Reflections from Doug Bowen-Bailey and Karen Malcolm attending the 2nd National Symposium on Healthcare Interpreting.

Sign to the Emergency Department at Hospital

Medical Interpreting Immersion Rochester

October 20-23 2016

Unity Hospital 1555 Long Pond Rd, Rochester, NY 14626
Registration and cancellation policy:

Presented in American Sign Language, this four-day intensive workshop offers application of anatomy and physiology in American Sign Language, with an emphasis on classifiers, specialized terminology used in medical settings, in-depth discussion of interpreting considerations for medical settings, and ethical decision making strategies especially for medical settings.

This workshop is open to 24 interpreters. We would like to have a balance of Deaf and Hearing attendees and priority will be given to certified Deaf and hearing interpreters with at least 3 years interpreting experience. 12 seats will be available to each until September 30, at which time the remaining seats will be open on a first come, first serve basis.

Thursday- Saturday 8:30 AM- 4 PM

Sunday 9 AM- 12:30PM

Workshop cost, including CEUs: $250

RID Certification Maintenance Program logo2.3 CEUs, Professional Studies, Content Level: Some, offered through The Language Door, an approved RID CMP & ACET sponsor. Activity #0264-1016-01/WRKSP-30476-LRUK

Registration and cancellation policy:

Questions email:

Click here to download a PDF flyer: rochester-medical-flyer-oct


Book Review: “In Our Hands”

As a participant in the symposium, I was a bit surprised that this volume on educating healthcare interpreters did not get more attention at the symposium. It was mentioned briefly and given away as a door prize, but having read through much of it, I think it merits more consideration than it received.  So, I am giving it some here.

This is an overview of it that I put together for


Laurie Swabey and Karen Malcolm have edited a volume which significantly expands the resources for our field in educating interpreters for healthcare settings.  The volume, In Our Hands:  Educating Healthcare Interpreters, was published in 2012 by Gallaudet University Press and is the fifth volume in the Interpreter Education Series.

Here is the description from the back of the book:

Deaf Americans have identified healthcare as the most difficult setting in which to obtain a qualified interpreter. Yet, relatively little attention has been given to developing evidence-based resources and a standardized body of knowledge to educate healthcare interpreters. In Our Hands: Educating Healthcare Interpreters addresses these concerns by delineating the best practices for preparing interpreters to facilitate full access for deaf people in healthcare settings.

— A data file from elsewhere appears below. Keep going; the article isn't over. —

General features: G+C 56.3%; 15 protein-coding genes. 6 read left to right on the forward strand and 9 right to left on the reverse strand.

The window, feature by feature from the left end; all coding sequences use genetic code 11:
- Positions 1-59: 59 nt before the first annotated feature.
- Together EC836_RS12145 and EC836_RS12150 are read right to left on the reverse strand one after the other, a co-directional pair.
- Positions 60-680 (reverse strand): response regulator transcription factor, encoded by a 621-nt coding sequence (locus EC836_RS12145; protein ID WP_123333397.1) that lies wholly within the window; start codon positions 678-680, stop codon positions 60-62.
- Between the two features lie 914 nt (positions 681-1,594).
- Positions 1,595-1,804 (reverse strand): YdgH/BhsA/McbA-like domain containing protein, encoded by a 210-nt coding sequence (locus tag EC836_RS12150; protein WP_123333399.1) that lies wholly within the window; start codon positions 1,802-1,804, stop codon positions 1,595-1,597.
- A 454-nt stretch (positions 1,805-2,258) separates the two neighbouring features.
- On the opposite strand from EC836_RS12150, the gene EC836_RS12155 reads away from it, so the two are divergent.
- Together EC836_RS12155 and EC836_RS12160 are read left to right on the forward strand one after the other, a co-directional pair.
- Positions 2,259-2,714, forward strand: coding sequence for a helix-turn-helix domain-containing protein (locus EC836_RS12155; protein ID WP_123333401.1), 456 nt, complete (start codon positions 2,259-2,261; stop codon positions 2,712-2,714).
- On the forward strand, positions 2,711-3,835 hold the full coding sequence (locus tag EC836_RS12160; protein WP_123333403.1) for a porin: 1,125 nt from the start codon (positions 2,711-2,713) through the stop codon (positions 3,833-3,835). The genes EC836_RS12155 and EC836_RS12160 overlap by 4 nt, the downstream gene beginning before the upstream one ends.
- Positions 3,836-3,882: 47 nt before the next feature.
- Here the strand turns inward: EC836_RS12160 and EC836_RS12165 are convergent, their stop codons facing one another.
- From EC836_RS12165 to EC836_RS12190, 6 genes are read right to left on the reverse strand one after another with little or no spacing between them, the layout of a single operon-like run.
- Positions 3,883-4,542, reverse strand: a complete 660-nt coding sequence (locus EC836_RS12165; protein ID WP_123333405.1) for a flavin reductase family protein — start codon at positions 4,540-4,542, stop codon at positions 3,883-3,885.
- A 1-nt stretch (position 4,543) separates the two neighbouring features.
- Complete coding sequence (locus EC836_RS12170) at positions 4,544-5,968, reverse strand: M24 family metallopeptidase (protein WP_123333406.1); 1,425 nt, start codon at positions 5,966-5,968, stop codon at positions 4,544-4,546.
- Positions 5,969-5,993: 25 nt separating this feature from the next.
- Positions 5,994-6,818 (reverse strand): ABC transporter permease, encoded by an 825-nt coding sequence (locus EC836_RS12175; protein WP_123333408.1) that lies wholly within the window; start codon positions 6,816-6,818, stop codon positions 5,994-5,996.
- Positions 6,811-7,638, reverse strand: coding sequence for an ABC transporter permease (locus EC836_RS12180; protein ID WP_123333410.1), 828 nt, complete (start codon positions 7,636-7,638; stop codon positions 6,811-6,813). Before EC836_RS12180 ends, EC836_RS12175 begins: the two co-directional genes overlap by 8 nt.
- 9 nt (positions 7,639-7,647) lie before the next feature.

The first section of this volume begins with developing domains and competencies toward a teaching methodology for medical and mental health interpreters. The next chapter describes a discourse approach that relies on analyzing actual transcripts and recordings to train healthcare interpreters. Other chapters feature a model mental health interpreter training program in Alabama; using a Demand-Control Schema for experiential learning; the risk of vicarious trauma to interpreters; online educational opportunities; and interpreting for deaf health care professionals. The second section offers four perspectives on education, including healthcare literacy of the clients; the education of Deaf interpreters; the development of standards for spoken-language healthcare interpreters; and the perspectives of healthcare interpreter educators in Europe. The range and depth of In Our Hands takes significant strides in presenting educational opportunities that can enhance the critical services provided by healthcare interpreters to deaf clients.

Here’s a listing of the contents:

  • “Domains and Competencies for Healthcare Interpreting:  Applications and Implications for Educators” by Laurie Swabey and Quincy Craft Faber
  • “‘What Happens Truly, Not Textbook!’: Using Authentic Interactions in Discourse Training for Healthcare Interpreters” by George Major, Jemina Napier, and Maria Stubbe
  • “Mental Health Interpreting:  Training, Standards, and Certification” by Charlene Crump
  • “Beyond ‘Interesting’: Using Demand Control Schema to Structure Experiential Learning” by Robyn K. Dean and Robert Q. Pollard
  • “An Ounce of Prevention Is Worth a Pound of Cure: Educating Interpreters about the Risk of Vicarious Trauma in Healthcare Settings” by Karen Bontempo and Karen Malcolm
  • “Just What the Doctor Ordered? Online Possibilities for Healthcare Interpreting Education” by Doug Bowen-Bailey
  • “Educating Interpreters as Medical Specialists with Deaf Health Professionals” by Christopher Moreland and Todd Agan